Most of the Portuguese, being largely Jews, live in [Joden]breestraat, and also have a house where they gather [i.e., holding services in a house synagogue]. Almost all of their servants are slaves and Moors’.
The oldest registers of the Portuguese cemetery in Ouderkerk aan de Amstel mention ‘negras,’ ‘escravas’ (enslaved women) and ‘mulattas’ buried there. On 28 September 1629, for example, an ‘escrava’ of Abraham Aboaf was buried next to an ‘escrava’ of David Netto. Occasionally, black servants appeared before a notary to give a statement. On 3 August 1612, Domingos, a ‘black slave’ of Dr Francisco Lopes Henriques (David Farar), declared that he had been incited by a certain Lijsbet, who lived in a cellar in Jodenbreestraat, to steal Farar’s silverware and other items. On 14 March 1622, 27-year-old Marguerita Fonco ‘moca negra’ (black girl) authorised two Portuguese merchants to claim her salary from the inheritance of Felipa de Sa, for whom she had worked for six years. On 7 May 1616, the black sailor Bastiaan from Angola and Lijsbeth Jans from Angola were wed; the couple’s address was Vlooienburg, the island behind Jodenbreestraat. It is not inconceivable that the black men Rembrandt’s teacher Pieter Lastman featured in his history paintings of 1615-1625 came from this group.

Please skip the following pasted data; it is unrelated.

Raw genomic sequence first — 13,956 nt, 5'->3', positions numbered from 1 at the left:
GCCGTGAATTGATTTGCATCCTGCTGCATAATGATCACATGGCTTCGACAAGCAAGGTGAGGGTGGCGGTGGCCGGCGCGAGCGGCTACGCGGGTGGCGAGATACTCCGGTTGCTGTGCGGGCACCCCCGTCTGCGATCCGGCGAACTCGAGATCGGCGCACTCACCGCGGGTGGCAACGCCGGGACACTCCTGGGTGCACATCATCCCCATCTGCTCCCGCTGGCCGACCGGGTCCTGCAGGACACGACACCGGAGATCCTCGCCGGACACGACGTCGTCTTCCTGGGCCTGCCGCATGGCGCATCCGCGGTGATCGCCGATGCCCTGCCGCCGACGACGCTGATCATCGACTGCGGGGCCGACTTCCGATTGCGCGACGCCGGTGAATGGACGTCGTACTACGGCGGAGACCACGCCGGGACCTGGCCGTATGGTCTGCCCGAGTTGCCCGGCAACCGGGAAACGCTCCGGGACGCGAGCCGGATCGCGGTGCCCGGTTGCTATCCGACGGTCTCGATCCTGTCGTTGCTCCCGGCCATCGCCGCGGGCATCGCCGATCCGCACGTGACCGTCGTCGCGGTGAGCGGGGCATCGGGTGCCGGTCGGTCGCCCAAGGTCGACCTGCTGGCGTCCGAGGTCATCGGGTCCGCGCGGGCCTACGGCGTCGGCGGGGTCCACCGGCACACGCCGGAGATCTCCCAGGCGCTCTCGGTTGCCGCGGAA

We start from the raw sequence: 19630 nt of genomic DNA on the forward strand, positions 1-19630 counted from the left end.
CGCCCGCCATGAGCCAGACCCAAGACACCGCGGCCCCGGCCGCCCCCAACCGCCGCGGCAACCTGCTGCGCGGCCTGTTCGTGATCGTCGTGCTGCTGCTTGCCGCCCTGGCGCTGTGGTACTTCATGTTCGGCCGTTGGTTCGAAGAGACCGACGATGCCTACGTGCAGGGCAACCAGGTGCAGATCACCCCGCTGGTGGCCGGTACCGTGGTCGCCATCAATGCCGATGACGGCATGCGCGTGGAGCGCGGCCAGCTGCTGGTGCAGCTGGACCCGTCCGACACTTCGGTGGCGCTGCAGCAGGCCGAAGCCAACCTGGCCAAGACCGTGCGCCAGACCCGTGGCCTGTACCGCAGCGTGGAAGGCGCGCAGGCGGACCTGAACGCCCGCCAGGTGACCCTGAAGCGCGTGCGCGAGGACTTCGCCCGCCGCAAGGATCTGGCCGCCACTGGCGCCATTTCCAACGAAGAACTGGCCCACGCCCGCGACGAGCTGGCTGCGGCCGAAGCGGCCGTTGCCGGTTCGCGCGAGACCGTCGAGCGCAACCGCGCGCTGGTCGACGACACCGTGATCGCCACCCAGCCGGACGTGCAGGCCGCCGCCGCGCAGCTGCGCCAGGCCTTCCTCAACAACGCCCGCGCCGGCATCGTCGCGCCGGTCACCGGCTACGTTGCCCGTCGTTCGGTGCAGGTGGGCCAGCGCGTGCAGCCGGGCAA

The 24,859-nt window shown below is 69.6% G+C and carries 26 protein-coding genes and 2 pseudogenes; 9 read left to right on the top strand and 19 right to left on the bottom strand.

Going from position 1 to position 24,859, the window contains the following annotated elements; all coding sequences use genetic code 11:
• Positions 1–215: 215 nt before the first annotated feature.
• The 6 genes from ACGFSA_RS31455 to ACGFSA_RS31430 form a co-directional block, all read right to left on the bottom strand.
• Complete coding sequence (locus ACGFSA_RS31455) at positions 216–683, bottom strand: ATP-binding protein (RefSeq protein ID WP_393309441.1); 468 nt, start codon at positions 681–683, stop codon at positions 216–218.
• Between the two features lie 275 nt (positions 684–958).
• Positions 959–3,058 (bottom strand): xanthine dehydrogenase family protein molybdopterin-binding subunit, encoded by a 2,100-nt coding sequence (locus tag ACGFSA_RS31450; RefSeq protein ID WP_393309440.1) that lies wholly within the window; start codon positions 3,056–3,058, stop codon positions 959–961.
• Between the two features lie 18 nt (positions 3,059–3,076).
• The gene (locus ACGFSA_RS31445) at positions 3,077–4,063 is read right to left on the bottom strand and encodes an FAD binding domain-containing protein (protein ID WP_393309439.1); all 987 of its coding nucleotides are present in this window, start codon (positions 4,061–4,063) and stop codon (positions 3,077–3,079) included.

Romeijn de Hooghe’s prints
The presence of black servants in the Sephardic community can also be seen in Romeijn de Hooghe’s prints of the Portuguese community from the last quarter of the seventeenth century. In the print of Huis de Pinto in Sint Antoniesbreestraat are several black figures: one standing prominently in a beautiful costume and the other somewhat hidden behind two ladies sporting late seventeenth-century fontange coiffures. Also interesting is the print of the pulpit in the new Portuguese synagogue, in which in the right foreground behind two white men in discussion – one holding a book – is a black man who quite remarkably does not wear a head covering, counter to Jewish laws.